Deformation and failure modelling of high strength adhesives for crash simulation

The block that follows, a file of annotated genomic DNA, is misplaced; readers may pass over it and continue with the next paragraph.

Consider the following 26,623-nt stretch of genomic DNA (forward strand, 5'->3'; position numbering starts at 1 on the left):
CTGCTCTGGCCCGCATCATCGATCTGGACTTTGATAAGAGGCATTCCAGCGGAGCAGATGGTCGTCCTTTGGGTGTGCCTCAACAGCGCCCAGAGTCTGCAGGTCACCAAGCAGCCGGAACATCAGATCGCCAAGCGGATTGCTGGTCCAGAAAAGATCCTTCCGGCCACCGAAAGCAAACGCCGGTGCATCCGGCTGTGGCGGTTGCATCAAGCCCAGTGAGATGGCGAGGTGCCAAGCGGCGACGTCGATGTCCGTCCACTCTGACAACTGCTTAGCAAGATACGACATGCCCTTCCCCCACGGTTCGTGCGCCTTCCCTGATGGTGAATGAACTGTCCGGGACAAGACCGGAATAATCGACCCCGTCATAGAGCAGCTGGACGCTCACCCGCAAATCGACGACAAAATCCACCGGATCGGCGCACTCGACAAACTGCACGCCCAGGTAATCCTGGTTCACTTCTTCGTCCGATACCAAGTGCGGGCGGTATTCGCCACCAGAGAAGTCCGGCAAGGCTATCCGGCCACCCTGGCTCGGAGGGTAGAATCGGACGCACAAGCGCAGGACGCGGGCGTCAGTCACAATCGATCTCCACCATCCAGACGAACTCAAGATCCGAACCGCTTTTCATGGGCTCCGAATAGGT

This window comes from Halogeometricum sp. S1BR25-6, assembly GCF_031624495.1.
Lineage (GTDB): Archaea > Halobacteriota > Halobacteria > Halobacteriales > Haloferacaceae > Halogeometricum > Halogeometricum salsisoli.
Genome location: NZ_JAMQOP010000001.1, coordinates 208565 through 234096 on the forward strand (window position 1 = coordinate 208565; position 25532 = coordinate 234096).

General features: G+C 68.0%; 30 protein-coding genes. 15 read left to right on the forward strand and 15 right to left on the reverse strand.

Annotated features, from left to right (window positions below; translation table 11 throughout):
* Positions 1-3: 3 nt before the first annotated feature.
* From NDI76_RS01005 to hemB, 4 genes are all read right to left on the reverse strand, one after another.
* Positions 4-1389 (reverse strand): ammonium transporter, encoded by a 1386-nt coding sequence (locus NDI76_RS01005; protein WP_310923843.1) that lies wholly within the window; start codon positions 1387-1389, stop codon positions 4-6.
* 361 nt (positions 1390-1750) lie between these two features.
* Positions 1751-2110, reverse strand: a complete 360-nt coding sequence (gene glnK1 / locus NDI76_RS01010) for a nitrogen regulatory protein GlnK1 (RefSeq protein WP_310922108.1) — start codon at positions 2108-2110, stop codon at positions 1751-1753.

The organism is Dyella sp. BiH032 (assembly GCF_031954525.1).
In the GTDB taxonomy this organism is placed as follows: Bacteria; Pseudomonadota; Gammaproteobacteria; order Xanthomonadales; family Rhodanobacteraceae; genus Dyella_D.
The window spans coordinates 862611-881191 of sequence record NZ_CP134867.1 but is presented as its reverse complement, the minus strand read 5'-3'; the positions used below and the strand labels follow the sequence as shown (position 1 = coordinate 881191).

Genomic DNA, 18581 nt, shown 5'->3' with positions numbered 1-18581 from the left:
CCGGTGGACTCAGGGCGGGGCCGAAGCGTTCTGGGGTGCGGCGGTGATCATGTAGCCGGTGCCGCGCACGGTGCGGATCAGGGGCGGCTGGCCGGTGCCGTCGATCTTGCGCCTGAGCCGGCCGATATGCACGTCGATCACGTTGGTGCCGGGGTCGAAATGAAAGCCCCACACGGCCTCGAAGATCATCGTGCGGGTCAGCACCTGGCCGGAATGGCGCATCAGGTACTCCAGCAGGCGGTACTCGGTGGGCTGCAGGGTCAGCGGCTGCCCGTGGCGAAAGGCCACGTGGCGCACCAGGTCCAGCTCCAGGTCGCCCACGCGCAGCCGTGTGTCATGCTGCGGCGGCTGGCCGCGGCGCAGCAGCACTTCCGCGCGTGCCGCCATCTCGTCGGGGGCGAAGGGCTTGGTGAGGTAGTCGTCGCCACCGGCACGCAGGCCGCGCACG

The deformation and failure mechanisms of toughened high strength adhesives used in the automotive industry are very complex and require advanced numerical models for crashworthiness simulation. The theoretical background of two new modelling approaches for thin adhesive layers is presented: firstly, a simplified elastic damaging node-to-element tied interface model approach for convenient and efficient modelling, and secondly a detailed modelling approach for improved accuracy using an elasto-viscoplastic solid element representation of the adhesive layer. The material model parameters required for both approaches are determined by a comprehensive set of experiments, including quasi-static and dynamic adhesive coupon testing, fracture toughness testing, and quasi-static tension/shear (and combined) testing of thin adhesive layers. A more complex adhesively joined assembly of two aluminium extrusions subjected to quasi-static (QS) and dynamic loading serves as the final validation example for both modelling approaches. Good agreement of experiments and numerical predictions was observed for both modelling approaches.